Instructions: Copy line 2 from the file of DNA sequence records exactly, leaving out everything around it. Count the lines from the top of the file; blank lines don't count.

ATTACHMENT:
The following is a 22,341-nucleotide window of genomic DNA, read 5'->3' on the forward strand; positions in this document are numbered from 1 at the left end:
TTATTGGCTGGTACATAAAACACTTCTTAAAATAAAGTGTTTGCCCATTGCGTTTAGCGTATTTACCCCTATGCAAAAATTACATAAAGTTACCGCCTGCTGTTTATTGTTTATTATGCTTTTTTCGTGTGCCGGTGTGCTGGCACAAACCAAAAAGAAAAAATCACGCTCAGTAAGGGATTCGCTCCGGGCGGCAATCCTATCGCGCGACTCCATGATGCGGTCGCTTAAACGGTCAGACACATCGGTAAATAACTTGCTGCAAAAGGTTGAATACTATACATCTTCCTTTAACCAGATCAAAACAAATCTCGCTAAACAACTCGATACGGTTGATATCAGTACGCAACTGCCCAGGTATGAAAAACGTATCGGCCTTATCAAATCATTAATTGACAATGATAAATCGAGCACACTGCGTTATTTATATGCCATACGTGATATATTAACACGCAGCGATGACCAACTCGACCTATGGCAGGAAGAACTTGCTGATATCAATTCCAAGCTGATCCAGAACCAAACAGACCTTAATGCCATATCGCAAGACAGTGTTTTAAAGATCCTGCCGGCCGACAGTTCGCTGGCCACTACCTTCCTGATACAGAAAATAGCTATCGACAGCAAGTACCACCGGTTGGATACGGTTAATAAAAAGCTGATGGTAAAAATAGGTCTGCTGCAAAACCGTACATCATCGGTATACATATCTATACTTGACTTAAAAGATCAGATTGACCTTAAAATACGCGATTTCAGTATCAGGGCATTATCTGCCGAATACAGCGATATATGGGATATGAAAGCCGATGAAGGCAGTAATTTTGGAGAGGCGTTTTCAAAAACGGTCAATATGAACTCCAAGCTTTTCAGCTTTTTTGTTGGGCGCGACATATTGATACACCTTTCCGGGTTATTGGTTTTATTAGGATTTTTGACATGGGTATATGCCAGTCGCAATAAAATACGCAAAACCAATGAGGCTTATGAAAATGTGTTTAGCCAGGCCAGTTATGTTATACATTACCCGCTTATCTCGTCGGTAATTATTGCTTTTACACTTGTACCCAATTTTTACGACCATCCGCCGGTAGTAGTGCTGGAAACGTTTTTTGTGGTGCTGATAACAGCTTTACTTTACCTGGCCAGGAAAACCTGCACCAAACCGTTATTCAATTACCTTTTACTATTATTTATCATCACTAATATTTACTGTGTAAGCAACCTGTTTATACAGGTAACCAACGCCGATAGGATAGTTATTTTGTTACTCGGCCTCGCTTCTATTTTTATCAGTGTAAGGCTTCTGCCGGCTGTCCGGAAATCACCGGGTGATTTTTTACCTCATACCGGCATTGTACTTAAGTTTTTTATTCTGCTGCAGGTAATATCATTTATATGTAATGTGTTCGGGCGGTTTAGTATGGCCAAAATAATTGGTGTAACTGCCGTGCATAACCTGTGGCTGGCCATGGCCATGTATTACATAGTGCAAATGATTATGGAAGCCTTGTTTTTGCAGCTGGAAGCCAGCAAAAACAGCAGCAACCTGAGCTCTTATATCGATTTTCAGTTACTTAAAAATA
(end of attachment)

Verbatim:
TTATTGGCTGGTACATAAAACACTTCTTAAAATAAAGTGTTTGCCCATTGCGTTTAGCGTATTTACCCCTATGCAAAAATTACATAAAGTTACCGCCTGCTGTTTATTGTTTATTATGCTTTTTTCGTGTGCCGGTGTGCTGGCACAAACCAAAAAGAAAAAATCACGCTCAGTAAGGGATTCGCTCCGGGCGGCAATCCTATCGCGCGACTCCATGATGCGGTCGCTTAAACGGTCAGACACATCGGTAAATAACTTGCTGCAAAAGGTTGAATACTATACATCTTCCTTTAACCAGATCAAAACAAATCTCGCTAAACAACTCGATACGGTTGATATCAGTACGCAACTGCCCAGGTATGAAAAACGTATCGGCCTTATCAAATCATTAATTGACAATGATAAATCGAGCACACTGCGTTATTTATATGCCATACGTGATATATTAACACGCAGCGATGACCAACTCGACCTATGGCAGGAAGAACTTGCTGATATCAATTCCAAGCTGATCCAGAACCAAACAGACCTTAATGCCATATCGCAAGACAGTGTTTTAAAGATCCTGCCGGCCGACAGTTCGCTGGCCACTACCTTCCTGATACAGAAAATAGCTATCGACAGCAAGTACCACCGGTTGGATACGGTTAATAAAAAGCTGATGGTAAAAATAGGTCTGCTGCAAAACCGTACATCATCGGTATACATATCTATACTTGACTTAAAAGATCAGATTGACCTTAAAATACGCGATTTCAGTATCAGGGCATTATCTGCCGAATACAGCGATATATGGGATATGAAAGCCGATGAAGGCAGTAATTTTGGAGAGGCGTTTTCAAAAACGGTCAATATGAACTCCAAGCTTTTCAGCTTTTTTGTTGGGCGCGACATATTGATACACCTTTCCGGGTTATTGGTTTTATTAGGATTTTTGACATGGGTATATGCCAGTCGCAATAAAATACGCAAAACCAATGAGGCTTATGAAAATGTGTTTAGCCAGGCCAGTTATGTTATACATTACCCGCTTATCTCGTCGGTAATTATTGCTTTTACACTTGTACCCAATTTTTACGACCATCCGCCGGTAGTAGTGCTGGAAACGTTTTTTGTGGTGCTGATAACAGCTTTACTTTACCTGGCCAGGAAAACCTGCACCAAACCGTTATTCAATTACCTTTTACTATTATTTATCATCACTAATATTTACTGTGTAAGCAACCTGTTTATACAGGTAACCAACGCCGATAGGATAGTTATTTTGTTACTCGGCCTCGCTTCTATTTTTATCAGTGTAAGGCTTCTGCCGGCTGTCCGGAAATCACCGGGTGATTTTTTACCTCATACCGGCATTGTACTTAAGTTTTTTATTCTGCTGCAGGTAATATCATTTATATGTAATGTGTTCGGGCGGTTTAGTATGGCCAAAATAATTGGTGTAACTGCCGTGCATAACCTGTGGCTGGCCATGGCCATGTATTACATAGTGCAAATGATTATGGAAGCCTTGTTTTTGCAGCTGGAAGCCAGCAAAAACAGCAGCAACCTGAGCTCTTATATCGATTTTCAGTTACTTAAAAATA